Cancer patients in the region will soon have access to state-of-the-art scanning technology as London Health Sciences Center (LHSC) starts operating its new imaging machine at Victoria Hospital next week.
The PET/CT scanner detects cancer in its early stages and provides on-site imaging for both adults and children, hoping to reduce wait times for patients.
“This will be very important in their care pathway as patients move through their cancer journey to provide them with the best, most effective treatment,” said Jonathan Romsa, chief of nuclear medicine at LHSC.
“As cancer care has become more complex over the years, the demand for PET imaging has grown really rapidly.”
The machine can perform more than 6,000 scans per year — double what is currently available, with a goal of up to 25 people per day, Romsa said. It will be London’s second PET/CT scanner operating in the city, with one operating at St Joseph’s Hospital.
“As everyone knows, there has been a real struggle with waiting times with Covid. The healthcare system, like every other sector of society, is under a certain amount of pressure,” he said. “This will greatly impact wait times and allow our patients access to this type of technology.”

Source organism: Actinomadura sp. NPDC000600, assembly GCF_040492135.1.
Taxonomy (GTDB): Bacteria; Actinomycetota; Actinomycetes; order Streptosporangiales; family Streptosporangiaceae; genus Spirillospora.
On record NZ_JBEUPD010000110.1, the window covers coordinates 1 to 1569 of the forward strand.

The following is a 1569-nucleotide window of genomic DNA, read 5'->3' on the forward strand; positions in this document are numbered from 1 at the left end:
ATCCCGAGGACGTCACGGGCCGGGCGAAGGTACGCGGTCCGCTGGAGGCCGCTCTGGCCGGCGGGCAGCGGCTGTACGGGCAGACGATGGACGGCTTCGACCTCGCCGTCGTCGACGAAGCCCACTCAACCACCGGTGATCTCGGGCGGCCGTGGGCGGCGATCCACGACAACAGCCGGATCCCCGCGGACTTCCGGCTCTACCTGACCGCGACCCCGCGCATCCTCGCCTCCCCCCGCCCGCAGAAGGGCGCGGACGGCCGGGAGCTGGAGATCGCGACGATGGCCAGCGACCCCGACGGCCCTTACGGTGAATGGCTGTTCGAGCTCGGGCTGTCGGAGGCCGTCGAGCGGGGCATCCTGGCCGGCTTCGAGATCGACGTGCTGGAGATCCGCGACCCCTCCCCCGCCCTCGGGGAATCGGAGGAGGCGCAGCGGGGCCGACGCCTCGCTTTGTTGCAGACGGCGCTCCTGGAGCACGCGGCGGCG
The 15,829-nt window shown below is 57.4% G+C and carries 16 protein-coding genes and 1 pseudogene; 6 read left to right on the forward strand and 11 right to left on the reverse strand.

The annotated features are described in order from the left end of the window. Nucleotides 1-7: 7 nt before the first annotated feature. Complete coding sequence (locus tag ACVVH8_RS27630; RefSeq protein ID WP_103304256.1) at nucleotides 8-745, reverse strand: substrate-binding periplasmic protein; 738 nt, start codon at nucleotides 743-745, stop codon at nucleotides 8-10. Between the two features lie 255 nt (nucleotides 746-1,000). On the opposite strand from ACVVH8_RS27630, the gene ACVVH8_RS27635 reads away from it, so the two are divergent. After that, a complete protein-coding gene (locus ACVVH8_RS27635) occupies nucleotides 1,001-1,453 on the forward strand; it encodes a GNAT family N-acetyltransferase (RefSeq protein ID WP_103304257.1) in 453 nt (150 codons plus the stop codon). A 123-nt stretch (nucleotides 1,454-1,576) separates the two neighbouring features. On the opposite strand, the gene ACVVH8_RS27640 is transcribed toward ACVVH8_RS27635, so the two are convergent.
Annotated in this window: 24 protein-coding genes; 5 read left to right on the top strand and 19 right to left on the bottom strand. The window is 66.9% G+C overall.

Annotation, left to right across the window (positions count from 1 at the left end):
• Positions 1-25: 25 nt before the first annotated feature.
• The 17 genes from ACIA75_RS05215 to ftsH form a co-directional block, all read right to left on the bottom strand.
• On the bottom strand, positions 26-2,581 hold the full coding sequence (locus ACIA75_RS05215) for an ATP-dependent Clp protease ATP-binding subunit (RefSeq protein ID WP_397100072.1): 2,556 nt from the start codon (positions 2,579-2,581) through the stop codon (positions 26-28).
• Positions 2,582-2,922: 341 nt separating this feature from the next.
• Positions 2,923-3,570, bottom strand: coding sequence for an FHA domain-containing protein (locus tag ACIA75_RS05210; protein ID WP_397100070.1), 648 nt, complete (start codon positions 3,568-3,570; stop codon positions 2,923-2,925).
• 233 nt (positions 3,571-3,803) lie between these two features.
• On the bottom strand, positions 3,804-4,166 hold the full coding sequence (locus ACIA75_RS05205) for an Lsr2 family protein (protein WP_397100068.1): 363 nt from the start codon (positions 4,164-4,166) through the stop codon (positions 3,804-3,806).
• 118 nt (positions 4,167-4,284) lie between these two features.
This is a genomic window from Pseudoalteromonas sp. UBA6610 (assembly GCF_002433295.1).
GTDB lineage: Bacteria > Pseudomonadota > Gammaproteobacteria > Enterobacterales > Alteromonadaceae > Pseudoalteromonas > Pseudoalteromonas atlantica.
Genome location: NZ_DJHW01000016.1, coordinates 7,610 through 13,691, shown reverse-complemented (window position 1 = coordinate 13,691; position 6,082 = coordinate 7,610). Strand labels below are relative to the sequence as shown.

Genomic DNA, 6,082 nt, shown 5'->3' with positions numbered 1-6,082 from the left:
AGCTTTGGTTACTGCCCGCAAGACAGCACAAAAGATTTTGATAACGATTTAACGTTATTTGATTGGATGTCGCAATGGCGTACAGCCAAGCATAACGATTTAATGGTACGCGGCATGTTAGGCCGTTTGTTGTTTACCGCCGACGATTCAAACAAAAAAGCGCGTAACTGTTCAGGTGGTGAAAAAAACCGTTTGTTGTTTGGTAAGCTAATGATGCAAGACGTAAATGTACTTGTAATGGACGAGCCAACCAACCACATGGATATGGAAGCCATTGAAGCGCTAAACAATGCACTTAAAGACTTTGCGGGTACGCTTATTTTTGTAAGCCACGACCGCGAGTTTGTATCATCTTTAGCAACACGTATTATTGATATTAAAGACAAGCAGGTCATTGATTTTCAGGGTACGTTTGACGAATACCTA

Technology is more targeted
Positron emission tomography (PET) scanning is a type of nuclear medicine imaging that uses a form of radioactive sugar to create images.
A PET/CT scanner can detect cancer in its early stages, show how far the cancer has spread in the body and monitor the effectiveness of cancer treatments.
The imaging is “highly targeted” and is able to detect changes in the body at the molecular level before they are visible through anatomical imaging, Romsa said.
The machine will also be used to enhance research, education and clinical practice for students, residents and healthcare staff at LHSC, resulting in a “dramatic increase” in research capabilities at the hospital.
For now, the scanner will be used for cancer care work but eventually it could be used for a variety of areas such as cardiology and neurology, said Stephen Nellie, coordinator of nuclear medicine at LHSC.
“Technology has really improved, and we’re seeing things change before our eyes,” Nellie said. “Over the past 10 years, PET/CT technology has really gained traction, and there are many new features.”
“The machine will have better resolution, which means the images will be clearer. So having those clearer images will help when doctors are looking at their diagnoses so how to treat people going forward.”
The machine cost $3.2 million and was funded by the London Health Sciences Foundation and Ontario Health.
“I know a lot of the staff here are very excited about having this program here and getting it up and running for our patients,” he said. “We’re trying to meet the demand as best we can.”